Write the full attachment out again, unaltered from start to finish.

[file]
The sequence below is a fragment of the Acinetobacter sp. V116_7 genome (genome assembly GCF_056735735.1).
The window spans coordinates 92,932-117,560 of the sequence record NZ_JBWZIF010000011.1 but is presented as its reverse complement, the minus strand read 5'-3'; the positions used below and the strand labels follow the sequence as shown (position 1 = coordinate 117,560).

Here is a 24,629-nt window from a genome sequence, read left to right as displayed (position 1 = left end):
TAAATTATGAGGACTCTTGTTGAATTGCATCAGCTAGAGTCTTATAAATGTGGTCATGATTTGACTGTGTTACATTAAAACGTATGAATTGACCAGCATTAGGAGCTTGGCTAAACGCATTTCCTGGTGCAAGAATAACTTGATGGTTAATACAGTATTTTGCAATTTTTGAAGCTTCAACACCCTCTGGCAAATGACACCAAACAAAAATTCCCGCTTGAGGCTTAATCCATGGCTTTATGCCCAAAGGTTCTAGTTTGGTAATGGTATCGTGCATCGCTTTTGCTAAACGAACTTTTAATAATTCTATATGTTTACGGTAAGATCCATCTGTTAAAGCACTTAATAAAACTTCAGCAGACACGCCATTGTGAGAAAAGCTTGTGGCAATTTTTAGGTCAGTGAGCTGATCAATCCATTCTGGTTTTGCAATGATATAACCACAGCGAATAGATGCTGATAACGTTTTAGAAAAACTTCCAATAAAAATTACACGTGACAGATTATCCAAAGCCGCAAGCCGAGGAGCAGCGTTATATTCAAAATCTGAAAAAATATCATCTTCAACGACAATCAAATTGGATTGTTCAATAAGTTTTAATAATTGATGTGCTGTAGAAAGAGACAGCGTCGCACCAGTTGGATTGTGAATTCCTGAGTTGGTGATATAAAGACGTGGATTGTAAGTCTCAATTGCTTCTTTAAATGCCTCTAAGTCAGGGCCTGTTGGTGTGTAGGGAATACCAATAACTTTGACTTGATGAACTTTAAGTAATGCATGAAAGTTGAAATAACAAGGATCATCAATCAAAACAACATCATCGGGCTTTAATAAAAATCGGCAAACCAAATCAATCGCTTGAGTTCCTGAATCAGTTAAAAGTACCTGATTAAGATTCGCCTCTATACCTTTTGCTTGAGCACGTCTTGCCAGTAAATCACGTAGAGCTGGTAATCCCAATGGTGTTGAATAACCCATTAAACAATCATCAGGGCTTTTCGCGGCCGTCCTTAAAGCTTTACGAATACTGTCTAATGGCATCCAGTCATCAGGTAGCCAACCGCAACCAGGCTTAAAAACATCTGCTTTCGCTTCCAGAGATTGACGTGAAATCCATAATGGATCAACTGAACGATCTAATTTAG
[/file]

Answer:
The sequence below is a fragment of the Acinetobacter sp. V116_7 genome (genome assembly GCF_056735735.1).
The window spans coordinates 92,932-117,560 of the sequence record NZ_JBWZIF010000011.1 but is presented as its reverse complement, the minus strand read 5'-3'; the positions used below and the strand labels follow the sequence as shown (position 1 = coordinate 117,560).

Here is a 24,629-nt window from a genome sequence, read left to right as displayed (position 1 = left end):
TAAATTATGAGGACTCTTGTTGAATTGCATCAGCTAGAGTCTTATAAATGTGGTCATGATTTGACTGTGTTACATTAAAACGTATGAATTGACCAGCATTAGGAGCTTGGCTAAACGCATTTCCTGGTGCAAGAATAACTTGATGGTTAATACAGTATTTTGCAATTTTTGAAGCTTCAACACCCTCTGGCAAATGACACCAAACAAAAATTCCCGCTTGAGGCTTAATCCATGGCTTTATGCCCAAAGGTTCTAGTTTGGTAATGGTATCGTGCATCGCTTTTGCTAAACGAACTTTTAATAATTCTATATGTTTACGGTAAGATCCATCTGTTAAAGCACTTAATAAAACTTCAGCAGACACGCCATTGTGAGAAAAGCTTGTGGCAATTTTTAGGTCAGTGAGCTGATCAATCCATTCTGGTTTTGCAATGATATAACCACAGCGAATAGATGCTGATAACGTTTTAGAAAAACTTCCAATAAAAATTACACGTGACAGATTATCCAAAGCCGCAAGCCGAGGAGCAGCGTTATATTCAAAATCTGAAAAAATATCATCTTCAACGACAATCAAATTGGATTGTTCAATAAGTTTTAATAATTGATGTGCTGTAGAAAGAGACAGCGTCGCACCAGTTGGATTGTGAATTCCTGAGTTGGTGATATAAAGACGTGGATTGTAAGTCTCAATTGCTTCTTTAAATGCCTCTAAGTCAGGGCCTGTTGGTGTGTAGGGAATACCAATAACTTTGACTTGATGAACTTTAAGTAATGCATGAAAGTTGAAATAACAAGGATCATCAATCAAAACAACATCATCGGGCTTTAATAAAAATCGGCAAACCAAATCAATCGCTTGAGTTCCTGAATCAGTTAAAAGTACCTGATTAAGATTCGCCTCTATACCTTTTGCTTGAGCACGTCTTGCCAGTAAATCACGTAGAGCTGGTAATCCCAATGGTGTTGAATAACCCATTAAACAATCATCAGGGCTTTTCGCGGCCGTCCTTAAAGCTTTACGAATACTGTCTAATGGCATCCAGTCATCAGGTAGCCAACCGCAACCAGGCTTAAAAACATCTGCTTTCGCTTCCAGAGATTGACGTGAAATCCATAATGGATCAACTGAACGATCTAATTTAG